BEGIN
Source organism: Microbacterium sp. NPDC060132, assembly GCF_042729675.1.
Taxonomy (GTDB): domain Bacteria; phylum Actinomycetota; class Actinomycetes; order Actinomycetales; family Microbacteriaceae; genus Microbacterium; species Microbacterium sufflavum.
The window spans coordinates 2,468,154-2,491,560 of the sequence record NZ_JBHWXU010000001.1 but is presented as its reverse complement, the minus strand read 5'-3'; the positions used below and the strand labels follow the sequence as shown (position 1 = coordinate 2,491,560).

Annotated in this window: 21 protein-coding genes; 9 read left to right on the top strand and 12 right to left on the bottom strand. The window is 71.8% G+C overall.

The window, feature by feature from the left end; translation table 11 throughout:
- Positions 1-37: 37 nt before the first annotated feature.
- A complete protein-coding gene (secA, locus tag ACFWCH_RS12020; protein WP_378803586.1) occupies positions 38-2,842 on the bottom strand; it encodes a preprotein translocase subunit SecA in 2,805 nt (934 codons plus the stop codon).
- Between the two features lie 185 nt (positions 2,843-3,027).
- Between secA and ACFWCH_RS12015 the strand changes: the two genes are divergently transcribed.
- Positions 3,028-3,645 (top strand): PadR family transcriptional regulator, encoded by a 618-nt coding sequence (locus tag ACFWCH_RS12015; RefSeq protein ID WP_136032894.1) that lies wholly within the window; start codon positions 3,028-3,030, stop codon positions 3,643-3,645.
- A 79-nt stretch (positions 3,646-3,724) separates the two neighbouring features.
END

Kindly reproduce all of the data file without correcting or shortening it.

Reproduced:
Source organism: Microbacterium sp. NPDC060132, assembly GCF_042729675.1.
Taxonomy (GTDB): domain Bacteria; phylum Actinomycetota; class Actinomycetes; order Actinomycetales; family Microbacteriaceae; genus Microbacterium; species Microbacterium sufflavum.
The window spans coordinates 2,468,154-2,491,560 of the sequence record NZ_JBHWXU010000001.1 but is presented as its reverse complement, the minus strand read 5'-3'; the positions used below and the strand labels follow the sequence as shown (position 1 = coordinate 2,491,560).

Annotated in this window: 21 protein-coding genes; 9 read left to right on the top strand and 12 right to left on the bottom strand. The window is 71.8% G+C overall.

The window, feature by feature from the left end; translation table 11 throughout:
- Positions 1-37: 37 nt before the first annotated feature.
- A complete protein-coding gene (secA, locus tag ACFWCH_RS12020; protein WP_378803586.1) occupies positions 38-2,842 on the bottom strand; it encodes a preprotein translocase subunit SecA in 2,805 nt (934 codons plus the stop codon).
- Between the two features lie 185 nt (positions 2,843-3,027).
- Between secA and ACFWCH_RS12015 the strand changes: the two genes are divergently transcribed.
- Positions 3,028-3,645 (top strand): PadR family transcriptional regulator, encoded by a 618-nt coding sequence (locus tag ACFWCH_RS12015; RefSeq protein ID WP_136032894.1) that lies wholly within the window; start codon positions 3,028-3,030, stop codon positions 3,643-3,645.
- A 79-nt stretch (positions 3,646-3,724) separates the two neighbouring features.